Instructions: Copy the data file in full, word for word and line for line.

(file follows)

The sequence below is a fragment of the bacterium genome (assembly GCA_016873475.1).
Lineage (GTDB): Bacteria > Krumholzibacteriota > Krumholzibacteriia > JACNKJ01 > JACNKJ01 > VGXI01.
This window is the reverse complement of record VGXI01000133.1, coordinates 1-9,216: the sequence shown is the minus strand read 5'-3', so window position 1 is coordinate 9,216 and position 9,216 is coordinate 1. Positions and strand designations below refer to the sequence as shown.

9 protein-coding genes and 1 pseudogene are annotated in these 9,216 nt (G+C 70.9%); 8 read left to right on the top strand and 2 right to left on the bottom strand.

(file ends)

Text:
The sequence below is a fragment of the bacterium genome (assembly GCA_016873475.1).
Lineage (GTDB): Bacteria > Krumholzibacteriota > Krumholzibacteriia > JACNKJ01 > JACNKJ01 > VGXI01.
This window is the reverse complement of record VGXI01000133.1, coordinates 1-9,216: the sequence shown is the minus strand read 5'-3', so window position 1 is coordinate 9,216 and position 9,216 is coordinate 1. Positions and strand designations below refer to the sequence as shown.

9 protein-coding genes and 1 pseudogene are annotated in these 9,216 nt (G+C 70.9%); 8 read left to right on the top strand and 2 right to left on the bottom strand.